Privilege is a Bad Driver

The other day as I returned home with my elderly mother from a doctor’s appointment, I noticed a long line of cars in the left lane of the very busy street we drive daily. They were following a slow truck. After a mile or two, I cautiously pulled into the left/turn lane to check out the delay and sure enough, the driver was slugging along at least 10 mph under the limit. Cars were pulling in and out, but the line was growing longer every couple of blocks. I witnessed a few close-call accidents by frustrated drivers trying to pass. Others tried blinking lights or swerving a bit in their lane following to catch the driver’s attention.

Eventually, the truck driver pulled into the right lane, and with about 25 cars behind him, proceeded to move ahead. As the others passed, I caught some varied expressions: unfazed, great relief, irritation. Angry, wild gesticulations. The truck driver’s face through my side-view mirror was that of a man totally expressionless, completely unaware he had all this auto stress behind and around him.

It was this moment that, as a black woman and health care practitioner, I realized how this experience is analogous to institutional racism and unrecognized white privilege. Seemingly without awareness and a basic respect for others, not remembering that there are rules to abide by to keep our society moving along and moving ahead, this dude just kept in his bubble. Perhaps the gentleman four cars back had to leave his sleeping toddler at home alone for a brief moment, and he’s desperate to get back home. Maybe there’s a single mom in that long line, frustrated and weary because this is one more exhausting commute to work that will lead to another warning by her boss not to be late. The older woman in the late-model sedan has bladder issues and grows impatient since she didn’t plan an extra 30 minutes in traffic.

I’m sure you, like me, know a few of these drivers. Those I know have an almost arrogance with their rationale to drive slow in the fast lane: “Just being safe,” or “They should just pass me if they want to go faster!” Or the old classic, “You’re not going to get there any faster, so why bother?” All focused on the self, not how the self plays into a bigger picture of our society.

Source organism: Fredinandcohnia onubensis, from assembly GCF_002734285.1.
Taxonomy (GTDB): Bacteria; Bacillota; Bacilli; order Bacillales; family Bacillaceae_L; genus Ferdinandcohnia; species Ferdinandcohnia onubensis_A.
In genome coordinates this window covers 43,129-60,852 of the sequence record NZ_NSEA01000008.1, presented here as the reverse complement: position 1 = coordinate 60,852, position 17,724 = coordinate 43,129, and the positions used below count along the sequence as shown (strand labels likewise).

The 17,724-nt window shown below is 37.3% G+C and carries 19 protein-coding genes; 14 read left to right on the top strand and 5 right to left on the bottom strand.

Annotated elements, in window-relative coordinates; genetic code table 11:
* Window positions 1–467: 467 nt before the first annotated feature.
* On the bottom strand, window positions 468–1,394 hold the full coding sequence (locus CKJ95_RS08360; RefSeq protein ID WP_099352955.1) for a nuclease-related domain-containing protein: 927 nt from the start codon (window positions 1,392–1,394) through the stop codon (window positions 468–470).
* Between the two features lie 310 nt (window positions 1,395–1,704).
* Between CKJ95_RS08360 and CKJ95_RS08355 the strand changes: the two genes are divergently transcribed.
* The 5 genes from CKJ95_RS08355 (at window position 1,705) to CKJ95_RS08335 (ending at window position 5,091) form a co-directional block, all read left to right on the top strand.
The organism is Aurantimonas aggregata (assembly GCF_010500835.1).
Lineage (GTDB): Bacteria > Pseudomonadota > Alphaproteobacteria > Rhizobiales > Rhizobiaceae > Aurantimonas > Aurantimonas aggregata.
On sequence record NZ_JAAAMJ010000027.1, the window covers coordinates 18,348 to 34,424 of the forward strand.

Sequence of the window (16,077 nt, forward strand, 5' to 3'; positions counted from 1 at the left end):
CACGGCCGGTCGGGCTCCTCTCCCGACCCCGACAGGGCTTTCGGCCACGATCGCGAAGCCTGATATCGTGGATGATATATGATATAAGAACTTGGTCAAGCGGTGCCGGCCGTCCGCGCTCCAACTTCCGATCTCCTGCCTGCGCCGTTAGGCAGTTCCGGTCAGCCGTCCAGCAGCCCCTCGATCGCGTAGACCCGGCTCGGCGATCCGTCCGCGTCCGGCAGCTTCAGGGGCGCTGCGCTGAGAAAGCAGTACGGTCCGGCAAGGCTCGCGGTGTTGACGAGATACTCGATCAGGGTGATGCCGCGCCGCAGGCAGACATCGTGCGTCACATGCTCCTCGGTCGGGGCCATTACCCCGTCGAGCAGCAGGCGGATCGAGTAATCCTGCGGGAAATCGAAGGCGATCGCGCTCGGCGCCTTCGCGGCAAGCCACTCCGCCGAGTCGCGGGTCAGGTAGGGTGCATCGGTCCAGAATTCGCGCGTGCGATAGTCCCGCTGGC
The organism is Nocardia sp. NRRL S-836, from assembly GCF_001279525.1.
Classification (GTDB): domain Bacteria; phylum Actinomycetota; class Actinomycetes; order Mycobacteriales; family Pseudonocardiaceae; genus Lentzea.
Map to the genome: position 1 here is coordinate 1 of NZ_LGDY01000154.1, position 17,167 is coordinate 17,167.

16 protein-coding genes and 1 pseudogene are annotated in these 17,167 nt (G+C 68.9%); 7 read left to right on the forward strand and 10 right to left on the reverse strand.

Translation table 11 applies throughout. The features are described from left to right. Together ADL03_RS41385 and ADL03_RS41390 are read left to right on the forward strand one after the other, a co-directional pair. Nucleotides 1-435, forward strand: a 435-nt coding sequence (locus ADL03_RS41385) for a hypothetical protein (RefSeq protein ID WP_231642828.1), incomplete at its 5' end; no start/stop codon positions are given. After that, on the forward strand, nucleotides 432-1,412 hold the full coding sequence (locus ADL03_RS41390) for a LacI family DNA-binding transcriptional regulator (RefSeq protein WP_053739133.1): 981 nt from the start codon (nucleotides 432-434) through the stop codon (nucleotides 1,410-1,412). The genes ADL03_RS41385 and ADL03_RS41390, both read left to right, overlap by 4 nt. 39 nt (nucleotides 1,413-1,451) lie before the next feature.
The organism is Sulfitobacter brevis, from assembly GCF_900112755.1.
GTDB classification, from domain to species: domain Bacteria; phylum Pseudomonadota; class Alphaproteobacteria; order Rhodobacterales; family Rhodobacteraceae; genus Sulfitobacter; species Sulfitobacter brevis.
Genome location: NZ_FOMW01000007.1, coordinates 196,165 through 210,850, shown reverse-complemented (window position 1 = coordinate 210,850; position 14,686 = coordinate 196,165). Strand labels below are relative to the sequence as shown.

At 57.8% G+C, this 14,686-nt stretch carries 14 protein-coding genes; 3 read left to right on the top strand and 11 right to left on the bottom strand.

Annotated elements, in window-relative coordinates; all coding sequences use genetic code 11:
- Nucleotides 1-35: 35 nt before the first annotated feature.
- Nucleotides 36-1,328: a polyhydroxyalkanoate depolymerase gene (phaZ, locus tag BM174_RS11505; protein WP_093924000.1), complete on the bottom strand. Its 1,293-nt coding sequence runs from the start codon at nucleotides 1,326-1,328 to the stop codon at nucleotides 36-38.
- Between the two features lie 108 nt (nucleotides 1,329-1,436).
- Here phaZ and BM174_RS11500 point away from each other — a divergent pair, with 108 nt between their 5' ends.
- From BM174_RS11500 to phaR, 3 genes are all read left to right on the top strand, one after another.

What about the truck driver? Perhaps he doesn’t have a lot of money and barely hangs onto a mortgage, a job, that truck. Perhaps he’s carrying the same stress of one of those irritated drivers in the following line, but doesn’t (or can’t) express it. If someone were to walk up to his window at a red light, knock and shout, “Hey! Are you aware that you’re holding up a whole line of folks driving so slowly, A-Hole?” that driver would easily go on the defensive, reflexively pointing out others going even slower. We don’t know his story, right?

Now, imagine that you pan out from those scenarios. What, in that instance, would it look like if you knew, deep in your soul that this driver was encouraged to do whatever he wanted to do that met the constraints of the law…yeah, but really didn’t. This is what institutional racism is all about. Racism in the 21st century? We all know it exists, but unless you’re dealing with it every hour, every day, the nuances are hard to pick up. That’s the whole point.

Think about the next time you’re feeling a bit stressed due to traffic. Now take that and multiply it by 20. This is Black America. You’re scratching what it feels like to not be white, not have the luxury of staying in that bubble.

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